Using his signature Make New York Great Again rhetoric, Governor Andrew Cuomo revealed yesterday that he will upgrade all MTA bridges and tunnels with cashless tolling and bejeweled lighting displays. How will he pay for it?
At the tail end of yesterday’s event, an audience member asked the governor where the funding is coming from. “We have the money,” Cuomo said before smiling at Tom Prendergast, the MTA’s chairman and chief executive officer. “If Tom Prendergast disappears, we have a problem, because he’s got the $27 billion.”
The governor was referring to the MTA’s $27 billion capital program, a list of upgrades spread over five years that received final approval from a state review board in May and includes nearly $2.9 billion for bridges and tunnels. “The funding is secured,” the governor said earlier in his presentation. “Tom Prendergast has it in his back pocket, I know he does.”
But how much more can be squeezed from the MTA’s bridge and tunnel capital budget? It has already been reduced by $200 million since September 2014, as the MTA revised cost estimates downward, stretched out project timelines, and employed other “efficiencies.”
It appears getting that money out of Prendergast’s back pocket and into the governor’s pet project will require a financial magic trick.
Much of the governor’s announcement yesterday gave details about things that were already approved in the $2.9 billion plan, like seismic upgrades, storm retrofits, and continued conversion of streetlights to LEDs. In other words, harmless horn-tooting. But a lot of it was new, particularly the decorative light shows, paid for the New York Power Authority, and the more substantive $500 million decision to shift the MTA from toll booths to a cashless system by the end of next year.
The MTA had been moving very slowly to modernize its toll system. Even though the Henry Hudson Bridge had been a proving ground for cashless tolls since 2012, the MTA still launched a $250 million project last year to rebuild old-fashioned toll booths on the Robert F. Kennedy Bridge, while making sure they could “accommodate any future change to all-electronic tolling.”
Of the nearly $2.9 billion set aside for bridges and tunnels in the capital program, only $206 million is for toll plazas and “intelligent transportation systems,” well short of the new project’s $500 million price tag. The capital plan doesn’t mention expanding cashless tolls; instead, it includes $82 million to finish the job on the Henry Hudson Bridge and $89 million to maintain state of good repair at the existing toll plazas.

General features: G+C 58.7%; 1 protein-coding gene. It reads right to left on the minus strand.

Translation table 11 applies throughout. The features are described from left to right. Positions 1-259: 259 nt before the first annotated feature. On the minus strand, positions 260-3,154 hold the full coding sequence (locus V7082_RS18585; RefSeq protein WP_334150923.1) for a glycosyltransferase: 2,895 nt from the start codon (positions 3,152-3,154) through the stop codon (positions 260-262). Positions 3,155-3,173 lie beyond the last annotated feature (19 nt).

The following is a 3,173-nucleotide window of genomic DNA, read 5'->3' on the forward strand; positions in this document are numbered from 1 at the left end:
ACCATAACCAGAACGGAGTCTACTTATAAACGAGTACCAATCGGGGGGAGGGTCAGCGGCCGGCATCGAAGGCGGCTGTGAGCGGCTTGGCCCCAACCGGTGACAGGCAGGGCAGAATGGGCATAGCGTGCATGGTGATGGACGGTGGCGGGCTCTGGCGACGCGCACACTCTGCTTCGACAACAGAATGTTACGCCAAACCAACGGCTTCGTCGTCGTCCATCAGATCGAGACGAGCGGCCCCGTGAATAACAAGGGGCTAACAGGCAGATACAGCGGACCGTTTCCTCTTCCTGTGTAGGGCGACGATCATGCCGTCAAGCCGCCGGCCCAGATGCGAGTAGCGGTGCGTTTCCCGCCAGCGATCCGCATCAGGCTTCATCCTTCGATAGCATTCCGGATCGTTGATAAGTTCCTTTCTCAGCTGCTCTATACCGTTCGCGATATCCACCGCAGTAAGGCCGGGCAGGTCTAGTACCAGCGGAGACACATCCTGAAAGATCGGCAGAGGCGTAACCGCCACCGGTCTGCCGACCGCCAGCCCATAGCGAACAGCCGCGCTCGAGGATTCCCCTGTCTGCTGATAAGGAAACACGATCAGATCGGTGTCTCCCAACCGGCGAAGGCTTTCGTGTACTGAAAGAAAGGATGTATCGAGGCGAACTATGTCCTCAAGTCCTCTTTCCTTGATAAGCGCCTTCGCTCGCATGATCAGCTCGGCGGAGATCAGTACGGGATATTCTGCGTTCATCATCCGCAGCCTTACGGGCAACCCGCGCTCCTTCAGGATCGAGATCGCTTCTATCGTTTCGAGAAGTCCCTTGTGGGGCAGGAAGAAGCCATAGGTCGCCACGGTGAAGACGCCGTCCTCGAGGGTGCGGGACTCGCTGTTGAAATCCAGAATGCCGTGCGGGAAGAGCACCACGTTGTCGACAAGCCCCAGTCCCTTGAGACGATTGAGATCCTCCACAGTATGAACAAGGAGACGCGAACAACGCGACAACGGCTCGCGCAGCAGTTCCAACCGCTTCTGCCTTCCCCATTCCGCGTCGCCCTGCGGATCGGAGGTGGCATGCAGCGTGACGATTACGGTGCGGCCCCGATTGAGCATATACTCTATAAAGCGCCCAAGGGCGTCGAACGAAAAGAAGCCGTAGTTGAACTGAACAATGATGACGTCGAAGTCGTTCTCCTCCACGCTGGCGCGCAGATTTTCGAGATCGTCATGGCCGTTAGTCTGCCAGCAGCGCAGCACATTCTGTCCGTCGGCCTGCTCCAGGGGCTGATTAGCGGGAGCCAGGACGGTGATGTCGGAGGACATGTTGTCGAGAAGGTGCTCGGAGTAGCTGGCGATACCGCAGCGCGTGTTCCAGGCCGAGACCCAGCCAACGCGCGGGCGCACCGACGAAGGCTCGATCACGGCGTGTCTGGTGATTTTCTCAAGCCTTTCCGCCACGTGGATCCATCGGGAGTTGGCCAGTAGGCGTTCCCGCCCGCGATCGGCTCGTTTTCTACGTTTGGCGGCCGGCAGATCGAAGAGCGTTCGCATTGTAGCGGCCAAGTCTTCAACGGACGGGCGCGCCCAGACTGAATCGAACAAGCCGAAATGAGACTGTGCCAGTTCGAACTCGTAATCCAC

The bridges and tunnels capital budget would accommodate the $500 million toll overhaul, said MTA spokesperson Beth DeFalco, through “efficiencies generated from other projects, including reductions from toll plaza work that did not assume open road tolling as the means of toll collection.”
Observers question how the MTA will force this new gubernatorial initiative onto its balance sheet. Since it was created in 1968, the MTA has used bridge and tunnel toll revenue to subsidize transit operations. Theoretically, the MTA could take some of this money to pay for the new cashless toll system. “It could be a hit on the mass transit side,” said Citizens Budget Commission research director Charles Brecher, “so New York City Transit has to figure out a way to make up for that loss.”
Naturally, transit advocates are not thrilled about that idea. “We’re glad the governor is turning his attention to the MTA’s infrastructure,” Riders Alliance deputy director Nick Sifuentes said in a statement about cashless tolling. “But we can only support these kinds of nonessential projects if we know that the core investments in maintaining and expanding our subways and buses are moving forward and are fully funded.”
There’s also the question of the money Cuomo already owes to the MTA. Of the $8.3 billion the governor said the state would kick in to the MTA’s $27 billion capital program, only $1 billion has materialized. This year, the governor did not provide any money, and future commitments are only available as a last resort, according to the state budget.
Cashless tolling isn’t the only Cuomo transportation priority with cloudy financing: the governor has been similarly vague about how the state will pay for Moynihan Station upgrade announced last week, and the Tappan Zee Bridge replacement.
In this case, a quirk of the MTA’s capital budget process might help Cuomo escape public scrutiny. Although most of the MTA’s capital plan is subject to approval by the Capital Program Review Board, which rejected previous plans over a lack of funding, projects within the bridge and tunnel budget do not require the CPRB’s stamp of approval.
The potential for financial sleight of hand worries watchdogs, who see it as a symptom of the governor’s last-minute decision to bigfoot the MTA’s capital program. “Somebody outside the process is saying, ‘Hey, I like this idea. Let’s add this to the capital plan,’ ” Brecher said. “It’s not consistent with the way you want to do longer-run capital investment planning.”